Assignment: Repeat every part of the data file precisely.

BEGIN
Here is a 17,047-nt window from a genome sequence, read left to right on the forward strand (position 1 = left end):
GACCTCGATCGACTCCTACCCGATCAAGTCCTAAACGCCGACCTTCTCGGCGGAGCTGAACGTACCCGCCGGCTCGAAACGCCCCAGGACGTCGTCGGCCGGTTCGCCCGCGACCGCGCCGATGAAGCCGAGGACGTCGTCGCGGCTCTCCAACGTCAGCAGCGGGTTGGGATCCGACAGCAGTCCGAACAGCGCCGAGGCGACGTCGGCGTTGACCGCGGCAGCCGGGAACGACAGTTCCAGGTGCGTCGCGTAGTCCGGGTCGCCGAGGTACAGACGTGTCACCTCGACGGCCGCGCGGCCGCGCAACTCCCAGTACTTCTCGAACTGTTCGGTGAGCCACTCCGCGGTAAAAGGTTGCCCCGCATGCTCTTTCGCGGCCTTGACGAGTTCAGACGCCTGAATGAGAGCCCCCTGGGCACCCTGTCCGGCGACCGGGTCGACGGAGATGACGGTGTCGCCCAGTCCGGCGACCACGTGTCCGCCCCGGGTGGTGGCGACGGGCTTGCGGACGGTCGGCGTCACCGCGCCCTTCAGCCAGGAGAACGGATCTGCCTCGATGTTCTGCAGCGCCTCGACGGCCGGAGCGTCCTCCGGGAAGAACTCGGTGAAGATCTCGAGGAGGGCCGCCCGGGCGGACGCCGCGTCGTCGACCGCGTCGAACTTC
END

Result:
Here is a 17,047-nt window from a genome sequence, read left to right on the forward strand (position 1 = left end):
GACCTCGATCGACTCCTACCCGATCAAGTCCTAAACGCCGACCTTCTCGGCGGAGCTGAACGTACCCGCCGGCTCGAAACGCCCCAGGACGTCGTCGGCCGGTTCGCCCGCGACCGCGCCGATGAAGCCGAGGACGTCGTCGCGGCTCTCCAACGTCAGCAGCGGGTTGGGATCCGACAGCAGTCCGAACAGCGCCGAGGCGACGTCGGCGTTGACCGCGGCAGCCGGGAACGACAGTTCCAGGTGCGTCGCGTAGTCCGGGTCGCCGAGGTACAGACGTGTCACCTCGACGGCCGCGCGGCCGCGCAACTCCCAGTACTTCTCGAACTGTTCGGTGAGCCACTCCGCGGTAAAAGGTTGCCCCGCATGCTCTTTCGCGGCCTTGACGAGTTCAGACGCCTGAATGAGAGCCCCCTGGGCACCCTGTCCGGCGACCGGGTCGACGGAGATGACGGTGTCGCCCAGTCCGGCGACCACGTGTCCGCCCCGGGTGGTGGCGACGGGCTTGCGGACGGTCGGCGTCACCGCGCCCTTCAGCCAGGAGAACGGATCTGCCTCGATGTTCTGCAGCGCCTCGACGGCCGGAGCGTCCTCCGGGAAGAACTCGGTGAAGATCTCGAGGAGGGCCGCCCGGGCGGACGCCGCGTCGTCGACCGCGTCGAACTTC